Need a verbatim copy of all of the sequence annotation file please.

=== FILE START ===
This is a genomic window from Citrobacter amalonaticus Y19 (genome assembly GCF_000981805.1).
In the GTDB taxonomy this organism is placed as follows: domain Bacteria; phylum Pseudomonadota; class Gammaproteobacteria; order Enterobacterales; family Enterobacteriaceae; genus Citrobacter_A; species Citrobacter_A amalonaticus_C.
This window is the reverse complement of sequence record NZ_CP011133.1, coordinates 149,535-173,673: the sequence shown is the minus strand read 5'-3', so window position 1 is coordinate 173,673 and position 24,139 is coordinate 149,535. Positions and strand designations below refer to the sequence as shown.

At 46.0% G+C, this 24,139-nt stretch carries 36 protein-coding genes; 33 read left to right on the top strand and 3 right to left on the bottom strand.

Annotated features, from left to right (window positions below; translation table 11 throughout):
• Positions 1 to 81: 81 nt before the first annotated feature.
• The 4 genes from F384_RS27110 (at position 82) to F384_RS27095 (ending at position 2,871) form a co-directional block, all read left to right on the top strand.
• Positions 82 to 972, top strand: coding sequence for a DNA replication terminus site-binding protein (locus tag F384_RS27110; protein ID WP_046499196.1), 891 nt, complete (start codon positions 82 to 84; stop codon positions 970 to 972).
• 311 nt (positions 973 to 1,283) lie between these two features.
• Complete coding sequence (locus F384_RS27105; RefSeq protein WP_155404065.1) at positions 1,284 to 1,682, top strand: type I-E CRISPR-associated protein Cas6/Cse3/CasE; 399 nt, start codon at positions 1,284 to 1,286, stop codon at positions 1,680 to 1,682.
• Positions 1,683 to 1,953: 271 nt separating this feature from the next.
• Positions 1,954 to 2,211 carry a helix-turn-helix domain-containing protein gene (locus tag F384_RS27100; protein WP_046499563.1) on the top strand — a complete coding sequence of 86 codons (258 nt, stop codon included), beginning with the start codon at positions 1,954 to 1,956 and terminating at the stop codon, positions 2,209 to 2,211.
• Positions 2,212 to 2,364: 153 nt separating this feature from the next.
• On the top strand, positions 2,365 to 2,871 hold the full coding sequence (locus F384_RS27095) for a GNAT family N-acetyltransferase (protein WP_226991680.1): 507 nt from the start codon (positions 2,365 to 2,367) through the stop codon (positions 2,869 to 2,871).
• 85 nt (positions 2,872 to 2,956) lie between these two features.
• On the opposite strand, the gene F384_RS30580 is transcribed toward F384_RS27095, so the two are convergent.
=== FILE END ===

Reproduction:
This is a genomic window from Citrobacter amalonaticus Y19 (genome assembly GCF_000981805.1).
In the GTDB taxonomy this organism is placed as follows: domain Bacteria; phylum Pseudomonadota; class Gammaproteobacteria; order Enterobacterales; family Enterobacteriaceae; genus Citrobacter_A; species Citrobacter_A amalonaticus_C.
This window is the reverse complement of sequence record NZ_CP011133.1, coordinates 149,535-173,673: the sequence shown is the minus strand read 5'-3', so window position 1 is coordinate 173,673 and position 24,139 is coordinate 149,535. Positions and strand designations below refer to the sequence as shown.

At 46.0% G+C, this 24,139-nt stretch carries 36 protein-coding genes; 33 read left to right on the top strand and 3 right to left on the bottom strand.

Annotated features, from left to right (window positions below; translation table 11 throughout):
• Positions 1 to 81: 81 nt before the first annotated feature.
• The 4 genes from F384_RS27110 (at position 82) to F384_RS27095 (ending at position 2,871) form a co-directional block, all read left to right on the top strand.
• Positions 82 to 972, top strand: coding sequence for a DNA replication terminus site-binding protein (locus tag F384_RS27110; protein ID WP_046499196.1), 891 nt, complete (start codon positions 82 to 84; stop codon positions 970 to 972).
• 311 nt (positions 973 to 1,283) lie between these two features.
• Complete coding sequence (locus F384_RS27105; RefSeq protein WP_155404065.1) at positions 1,284 to 1,682, top strand: type I-E CRISPR-associated protein Cas6/Cse3/CasE; 399 nt, start codon at positions 1,284 to 1,286, stop codon at positions 1,680 to 1,682.
• Positions 1,683 to 1,953: 271 nt separating this feature from the next.
• Positions 1,954 to 2,211 carry a helix-turn-helix domain-containing protein gene (locus tag F384_RS27100; protein WP_046499563.1) on the top strand — a complete coding sequence of 86 codons (258 nt, stop codon included), beginning with the start codon at positions 1,954 to 1,956 and terminating at the stop codon, positions 2,209 to 2,211.
• Positions 2,212 to 2,364: 153 nt separating this feature from the next.
• On the top strand, positions 2,365 to 2,871 hold the full coding sequence (locus F384_RS27095) for a GNAT family N-acetyltransferase (protein WP_226991680.1): 507 nt from the start codon (positions 2,365 to 2,367) through the stop codon (positions 2,869 to 2,871).
• 85 nt (positions 2,872 to 2,956) lie between these two features.
• On the opposite strand, the gene F384_RS30580 is transcribed toward F384_RS27095, so the two are convergent.